Understood Words. Understood words are common in English, and they usually aren’t very troublesome if we can mentally supply them. Often they occur at the outset of sentences. “More important” is short for “what is more important”; “as pointed out earlier” is short for “as was pointed out earlier.” In a compound sentence, parts of a verb phrase can carry over from the first verb phrase to the second, in which they are understood: “Gorbachev has demanded that Lithuania suspend the declaration of independence before the blockade can be lifted and talks begun.” (That sentence is considerably more elegant than it would have been if the second verb phrase, “talks begun,” had appeared in full: “talks can be begun.”)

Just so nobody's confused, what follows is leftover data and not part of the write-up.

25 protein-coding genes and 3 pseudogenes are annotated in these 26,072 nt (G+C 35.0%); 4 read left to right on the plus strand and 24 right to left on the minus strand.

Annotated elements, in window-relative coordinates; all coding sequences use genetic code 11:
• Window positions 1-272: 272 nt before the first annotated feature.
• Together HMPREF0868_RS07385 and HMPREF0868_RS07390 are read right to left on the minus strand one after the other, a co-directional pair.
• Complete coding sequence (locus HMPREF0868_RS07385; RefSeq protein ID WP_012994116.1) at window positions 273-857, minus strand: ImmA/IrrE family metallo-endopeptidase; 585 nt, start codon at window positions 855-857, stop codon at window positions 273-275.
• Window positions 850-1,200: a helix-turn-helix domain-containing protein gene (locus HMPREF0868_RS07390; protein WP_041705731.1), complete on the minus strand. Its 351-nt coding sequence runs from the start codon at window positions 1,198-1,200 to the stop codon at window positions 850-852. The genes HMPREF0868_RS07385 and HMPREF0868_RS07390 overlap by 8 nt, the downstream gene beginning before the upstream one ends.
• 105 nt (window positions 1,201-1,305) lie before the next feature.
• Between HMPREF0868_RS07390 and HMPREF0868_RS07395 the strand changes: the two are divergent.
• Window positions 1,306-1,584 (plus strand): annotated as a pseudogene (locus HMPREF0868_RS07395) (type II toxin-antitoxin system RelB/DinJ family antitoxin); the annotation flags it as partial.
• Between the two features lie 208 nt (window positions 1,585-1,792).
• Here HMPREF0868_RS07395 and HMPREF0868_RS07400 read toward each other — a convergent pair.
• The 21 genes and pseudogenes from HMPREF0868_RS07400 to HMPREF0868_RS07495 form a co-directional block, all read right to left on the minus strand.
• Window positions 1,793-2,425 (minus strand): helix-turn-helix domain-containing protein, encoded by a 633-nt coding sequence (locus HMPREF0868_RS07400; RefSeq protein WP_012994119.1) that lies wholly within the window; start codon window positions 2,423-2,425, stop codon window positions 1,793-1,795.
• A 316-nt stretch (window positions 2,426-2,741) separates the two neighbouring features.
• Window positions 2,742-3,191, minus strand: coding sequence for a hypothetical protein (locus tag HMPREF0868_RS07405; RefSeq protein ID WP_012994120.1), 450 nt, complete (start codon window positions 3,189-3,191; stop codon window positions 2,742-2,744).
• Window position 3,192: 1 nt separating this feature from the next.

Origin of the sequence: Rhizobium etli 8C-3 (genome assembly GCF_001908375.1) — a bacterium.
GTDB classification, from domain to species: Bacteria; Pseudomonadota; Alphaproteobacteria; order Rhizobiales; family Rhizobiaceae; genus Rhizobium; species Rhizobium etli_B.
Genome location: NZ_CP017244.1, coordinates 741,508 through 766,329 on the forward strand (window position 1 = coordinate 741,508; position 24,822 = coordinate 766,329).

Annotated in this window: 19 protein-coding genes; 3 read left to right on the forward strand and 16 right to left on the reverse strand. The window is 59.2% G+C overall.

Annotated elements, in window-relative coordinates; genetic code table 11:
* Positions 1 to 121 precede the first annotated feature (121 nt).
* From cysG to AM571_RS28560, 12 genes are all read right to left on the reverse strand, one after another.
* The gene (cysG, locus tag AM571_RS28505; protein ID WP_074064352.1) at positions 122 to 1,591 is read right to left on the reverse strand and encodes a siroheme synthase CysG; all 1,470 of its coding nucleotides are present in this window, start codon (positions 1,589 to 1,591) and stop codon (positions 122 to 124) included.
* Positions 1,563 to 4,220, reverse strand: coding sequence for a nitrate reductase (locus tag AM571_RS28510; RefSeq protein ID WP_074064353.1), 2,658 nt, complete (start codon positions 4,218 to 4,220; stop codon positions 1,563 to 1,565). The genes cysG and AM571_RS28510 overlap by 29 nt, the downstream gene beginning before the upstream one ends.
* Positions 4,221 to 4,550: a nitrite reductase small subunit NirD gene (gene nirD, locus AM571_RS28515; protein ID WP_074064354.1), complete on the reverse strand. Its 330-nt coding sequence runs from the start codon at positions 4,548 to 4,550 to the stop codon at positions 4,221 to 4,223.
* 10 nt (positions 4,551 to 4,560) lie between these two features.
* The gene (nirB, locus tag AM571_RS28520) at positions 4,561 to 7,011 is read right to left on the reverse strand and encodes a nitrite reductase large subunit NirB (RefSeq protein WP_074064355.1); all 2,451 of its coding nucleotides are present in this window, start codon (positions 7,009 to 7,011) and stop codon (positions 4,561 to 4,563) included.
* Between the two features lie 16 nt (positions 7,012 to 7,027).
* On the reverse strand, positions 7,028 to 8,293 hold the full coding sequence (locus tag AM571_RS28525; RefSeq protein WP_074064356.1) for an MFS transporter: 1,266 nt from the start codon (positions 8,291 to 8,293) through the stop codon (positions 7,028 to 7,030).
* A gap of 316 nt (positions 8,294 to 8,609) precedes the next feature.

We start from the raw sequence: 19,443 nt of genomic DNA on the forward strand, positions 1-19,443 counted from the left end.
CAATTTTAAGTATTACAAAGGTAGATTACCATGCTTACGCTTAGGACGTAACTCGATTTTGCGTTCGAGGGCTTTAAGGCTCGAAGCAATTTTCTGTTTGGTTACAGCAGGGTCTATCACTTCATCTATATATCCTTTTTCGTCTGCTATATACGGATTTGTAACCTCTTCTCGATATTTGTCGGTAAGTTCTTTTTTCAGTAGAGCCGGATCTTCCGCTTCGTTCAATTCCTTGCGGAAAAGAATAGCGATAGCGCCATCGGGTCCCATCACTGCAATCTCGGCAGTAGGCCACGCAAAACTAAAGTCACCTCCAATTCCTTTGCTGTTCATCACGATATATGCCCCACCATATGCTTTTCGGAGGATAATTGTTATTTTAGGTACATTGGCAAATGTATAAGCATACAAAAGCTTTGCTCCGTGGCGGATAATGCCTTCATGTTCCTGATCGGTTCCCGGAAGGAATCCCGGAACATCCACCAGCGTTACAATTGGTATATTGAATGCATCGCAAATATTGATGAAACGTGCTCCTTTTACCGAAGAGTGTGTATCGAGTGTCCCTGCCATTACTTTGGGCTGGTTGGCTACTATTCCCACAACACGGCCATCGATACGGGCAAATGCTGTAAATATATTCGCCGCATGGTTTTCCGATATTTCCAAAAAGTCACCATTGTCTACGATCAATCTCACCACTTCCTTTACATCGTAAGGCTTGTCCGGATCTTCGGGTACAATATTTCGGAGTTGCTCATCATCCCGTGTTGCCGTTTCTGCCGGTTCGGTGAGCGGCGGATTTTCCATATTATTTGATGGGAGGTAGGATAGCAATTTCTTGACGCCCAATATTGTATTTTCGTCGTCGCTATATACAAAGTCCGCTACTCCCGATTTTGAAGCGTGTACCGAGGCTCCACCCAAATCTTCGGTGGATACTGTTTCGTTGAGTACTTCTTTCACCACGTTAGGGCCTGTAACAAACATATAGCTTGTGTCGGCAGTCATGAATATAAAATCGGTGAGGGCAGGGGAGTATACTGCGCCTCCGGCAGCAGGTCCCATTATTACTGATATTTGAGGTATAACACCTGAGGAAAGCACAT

Quotation of the Day: “The meaning of a word in a given period of a given language is a matter of usage, and the fact of its having had a certain meaning at some earlier period or in some cognate language does not necessarily afford any help in determining, and still less in remembering, its present meaning.” Henry Sweet, The Practical Study of Languages 88 (1900).
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